For the 2019 growing season, we have been seeing quick growth of individuals, although there is evidence that the kelp are experiencing some heat stressors with epizoan encrustations occurring on the individuals and the ends of the fronds beginning to become tattered. The MABRRI team is hopeful that we will see the bulk of the individual bull kelp produce sori (spores) by the end of the season, as there has been some sori production already occurring earlier in the season.
MABRRI would like to thank the following individuals and organizations that have helped them along the way, including Environment and Climate Change Canada, Project Watershed, Sundown Diving, Hornby Island Diving, Green Sea Kelp Co., and our volunteer divers. Their advice and services have enabled this project to be a success!
Research Assistants Chrissy Schellenberg and Brian Timmer
Preserving language and knowledge pertaining to native plants traditionally used by Snuneymuxw First Nations
MABRRI student researchers are working with Geraldine Manson and elders from the Snuneymuxw first nation to identify, research and map native species, sites, and soils occurring on the Nanaimo, Vancouver Island University Campus in order to determine suitable locations to plant native plants traditionally used by Snuneymuxw First Nations for medicinal purposes. Once sites have been determined we will plant species among the campus, and have signage and mapping associated with each species in an effort to help preserve the traditional medicinal values, language, and knowledge pertaining to each species. Once the initial portion of this research is completed, we can then develop programs and courses that can be offered at Vancouver Island University at the Aboriginal Gathering Place, and have Snuneymuxw traditional knowledge holders teach others about the important values, uses, and cultural significance related to native plants.
Forage Fish Spawning Habitat Monitoring
The project began in October 2017 when Phillip Dionne, a Nearshore and Forage Fish Scientist from the Washington Department of Fish and Wildlife came to Nanaimo to train MABRRI employees how to sample for forage fish embryos, specifically Pacific sand lance and surf smelt. Phillip taught the MABRRI team the newest forage fish sampling methodology, referred to as the “vortex method”. This method is more efficient, more effective, and more community-friendly than previously used sampling methods that have been used in the past. Following the training session will Phillip, MABRRI worked with Pam Thuringer, retired marine biologist and WWF Canada volunteer, to modify the sampling protocol to suit our study. Only minor adjustments were made and they were done so to allow us to focus our efforts on where and when the forage fish are spawning rather than determining their densities.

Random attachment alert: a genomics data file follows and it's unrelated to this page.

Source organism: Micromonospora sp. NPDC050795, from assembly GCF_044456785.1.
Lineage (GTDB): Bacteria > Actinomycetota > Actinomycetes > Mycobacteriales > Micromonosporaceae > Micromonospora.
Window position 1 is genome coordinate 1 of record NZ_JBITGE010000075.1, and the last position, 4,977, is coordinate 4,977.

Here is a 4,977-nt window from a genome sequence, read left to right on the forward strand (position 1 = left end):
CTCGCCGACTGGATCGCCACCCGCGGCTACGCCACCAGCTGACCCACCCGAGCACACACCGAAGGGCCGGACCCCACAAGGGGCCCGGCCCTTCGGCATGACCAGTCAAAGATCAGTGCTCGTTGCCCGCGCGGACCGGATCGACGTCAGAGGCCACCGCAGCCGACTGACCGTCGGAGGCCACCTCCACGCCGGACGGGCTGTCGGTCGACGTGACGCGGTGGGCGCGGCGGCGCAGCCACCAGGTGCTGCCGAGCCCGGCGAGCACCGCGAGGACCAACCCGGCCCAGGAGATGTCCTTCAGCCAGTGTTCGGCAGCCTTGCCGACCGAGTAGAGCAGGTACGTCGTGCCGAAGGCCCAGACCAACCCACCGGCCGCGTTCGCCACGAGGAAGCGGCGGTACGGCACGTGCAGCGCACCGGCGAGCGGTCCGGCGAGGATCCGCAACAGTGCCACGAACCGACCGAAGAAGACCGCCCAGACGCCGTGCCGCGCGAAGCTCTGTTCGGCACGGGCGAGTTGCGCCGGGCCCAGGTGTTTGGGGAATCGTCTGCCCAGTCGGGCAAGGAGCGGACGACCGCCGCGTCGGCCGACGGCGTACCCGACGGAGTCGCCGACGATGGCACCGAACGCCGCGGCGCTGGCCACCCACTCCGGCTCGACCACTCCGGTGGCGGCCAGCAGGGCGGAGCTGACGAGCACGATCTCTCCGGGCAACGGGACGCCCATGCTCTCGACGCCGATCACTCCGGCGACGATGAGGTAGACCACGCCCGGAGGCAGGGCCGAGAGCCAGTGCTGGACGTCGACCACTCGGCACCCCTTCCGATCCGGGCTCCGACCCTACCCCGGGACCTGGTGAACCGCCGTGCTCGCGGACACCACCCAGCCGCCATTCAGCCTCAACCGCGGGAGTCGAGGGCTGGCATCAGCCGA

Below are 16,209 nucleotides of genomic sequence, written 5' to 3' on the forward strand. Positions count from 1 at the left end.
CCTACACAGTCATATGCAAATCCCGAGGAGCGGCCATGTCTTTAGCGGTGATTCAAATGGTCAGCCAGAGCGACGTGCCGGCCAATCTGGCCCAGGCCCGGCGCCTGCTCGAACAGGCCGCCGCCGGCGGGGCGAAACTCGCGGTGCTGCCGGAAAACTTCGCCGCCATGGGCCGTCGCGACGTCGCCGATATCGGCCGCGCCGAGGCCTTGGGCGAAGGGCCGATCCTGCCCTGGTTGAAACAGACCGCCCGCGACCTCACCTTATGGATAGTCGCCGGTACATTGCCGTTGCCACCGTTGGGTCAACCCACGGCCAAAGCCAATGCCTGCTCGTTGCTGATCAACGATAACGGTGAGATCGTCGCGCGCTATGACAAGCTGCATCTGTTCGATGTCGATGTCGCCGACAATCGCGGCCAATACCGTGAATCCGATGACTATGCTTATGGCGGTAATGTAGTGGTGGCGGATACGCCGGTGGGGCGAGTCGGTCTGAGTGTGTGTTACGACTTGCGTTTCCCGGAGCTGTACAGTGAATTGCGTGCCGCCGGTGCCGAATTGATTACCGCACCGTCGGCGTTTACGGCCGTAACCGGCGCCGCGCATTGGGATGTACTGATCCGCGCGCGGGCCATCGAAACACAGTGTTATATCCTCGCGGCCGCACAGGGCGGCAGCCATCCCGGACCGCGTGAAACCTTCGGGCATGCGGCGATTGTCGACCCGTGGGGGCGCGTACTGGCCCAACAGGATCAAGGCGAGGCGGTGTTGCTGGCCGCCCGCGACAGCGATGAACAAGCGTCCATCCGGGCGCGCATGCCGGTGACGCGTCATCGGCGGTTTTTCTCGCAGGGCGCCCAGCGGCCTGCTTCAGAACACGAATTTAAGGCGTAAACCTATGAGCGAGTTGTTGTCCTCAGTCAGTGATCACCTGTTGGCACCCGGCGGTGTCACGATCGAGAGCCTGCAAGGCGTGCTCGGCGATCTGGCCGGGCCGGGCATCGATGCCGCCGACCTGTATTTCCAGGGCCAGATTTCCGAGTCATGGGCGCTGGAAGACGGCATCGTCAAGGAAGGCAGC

Beginning in January 2018, two students from the Advanced Diploma in GIS Applications were hired to assist with the development of predicative mapping for forage fish spawning habitat. Over 30 maps were generated, depicting the areas of coastline that were identified as suitable forage fish habitat using the model developed by Coastal and Ocean Resources Incorporated. The maps covered the area that spanned from approximately Bowser south to Sooke, the Canadian Gulf Islands, and a small portion of the mainland, including Burrard Inlet. These maps, alongside MABRRI’s on-the-ground approach, are used to identify potential forage fish spawning habitat up and down the coast.
In mid-2018, MABRRI began training local community stewardship groups. Each group is provided with the equipment and training needed to conduct sampling for forage fish embryos in their region. Although sampling first began in the Mount Arrowsmith Biosphere Region, MABRRI’s efforts to identify suitable forage fish spawning habitat has expanded, including sites as far south as Cowichan Bay and north to Bowser, as well as on Gabriola and Thetis Islands. It is anticipated that with further funding and project growth the boundaries will continue to expand north, as well as include more Gulf Islands. In each of these regions that the project expands to, MABRRI is hopeful that community stewardship groups are keen to take on some of the sampling. By including community stewardship groups, we are able to sample a greater amount of the coastline in any given sampling window then would be possible with just the MABRRI team.
If you or your stewardship group are interested in contributing to this continuously growing project, please contact Haley Tomlin, MABRRI’s Assistant Research & Community Engagement Coordinator, at Haley.Tomlin@viu.ca for more details.
Westwood Farm Project
MABRRI has once again partnered with VIU’s Workplace Essential Skills and Training (WEST) Program and Nanaimo Foodshare Society on another project. This year, our research assistants are working on an environmental inventory and assessment of a 48 acre farm. The farm resides within the East Wellington area of Nanaimo that is home to a myriad of flora and fauna year round. With minimal disturbance, the farm and its surroundings are a haven for many species during critical periods of their lives such as breeding, mating, and migration season. A portion of the land is being utilized for agricultural purposes by Nanaimo Foodshare for their Good Food Box program, providing healthy, locally grown products to the Nanaimo community at a cost effective price.